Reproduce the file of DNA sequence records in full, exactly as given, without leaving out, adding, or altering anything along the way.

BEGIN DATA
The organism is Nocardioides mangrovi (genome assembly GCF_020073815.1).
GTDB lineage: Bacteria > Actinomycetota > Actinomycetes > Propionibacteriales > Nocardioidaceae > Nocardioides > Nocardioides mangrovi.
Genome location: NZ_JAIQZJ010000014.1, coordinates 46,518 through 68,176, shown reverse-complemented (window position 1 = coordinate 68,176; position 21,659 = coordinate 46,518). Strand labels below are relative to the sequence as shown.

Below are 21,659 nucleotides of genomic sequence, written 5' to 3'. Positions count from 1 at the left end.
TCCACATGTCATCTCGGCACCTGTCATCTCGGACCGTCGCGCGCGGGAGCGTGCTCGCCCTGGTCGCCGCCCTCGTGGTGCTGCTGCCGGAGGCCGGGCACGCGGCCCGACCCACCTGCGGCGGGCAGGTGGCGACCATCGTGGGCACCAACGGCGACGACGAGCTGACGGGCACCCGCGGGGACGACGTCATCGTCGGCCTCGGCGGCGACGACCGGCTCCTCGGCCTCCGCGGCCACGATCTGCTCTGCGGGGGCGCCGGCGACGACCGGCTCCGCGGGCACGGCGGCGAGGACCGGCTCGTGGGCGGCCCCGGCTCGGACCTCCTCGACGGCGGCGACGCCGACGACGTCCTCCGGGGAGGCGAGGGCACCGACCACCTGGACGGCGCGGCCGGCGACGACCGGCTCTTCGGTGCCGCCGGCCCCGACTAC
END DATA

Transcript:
The organism is Nocardioides mangrovi (genome assembly GCF_020073815.1).
GTDB lineage: Bacteria > Actinomycetota > Actinomycetes > Propionibacteriales > Nocardioidaceae > Nocardioides > Nocardioides mangrovi.
Genome location: NZ_JAIQZJ010000014.1, coordinates 46,518 through 68,176, shown reverse-complemented (window position 1 = coordinate 68,176; position 21,659 = coordinate 46,518). Strand labels below are relative to the sequence as shown.

Below are 21,659 nucleotides of genomic sequence, written 5' to 3'. Positions count from 1 at the left end.
TCCACATGTCATCTCGGCACCTGTCATCTCGGACCGTCGCGCGCGGGAGCGTGCTCGCCCTGGTCGCCGCCCTCGTGGTGCTGCTGCCGGAGGCCGGGCACGCGGCCCGACCCACCTGCGGCGGGCAGGTGGCGACCATCGTGGGCACCAACGGCGACGACGAGCTGACGGGCACCCGCGGGGACGACGTCATCGTCGGCCTCGGCGGCGACGACCGGCTCCTCGGCCTCCGCGGCCACGATCTGCTCTGCGGGGGCGCCGGCGACGACCGGCTCCGCGGGCACGGCGGCGAGGACCGGCTCGTGGGCGGCCCCGGCTCGGACCTCCTCGACGGCGGCGACGCCGACGACGTCCTCCGGGGAGGCGAGGGCACCGACCACCTGGACGGCGCGGCCGGCGACGACCGGCTCTTCGGTGCCGCCGGCCCCGACTAC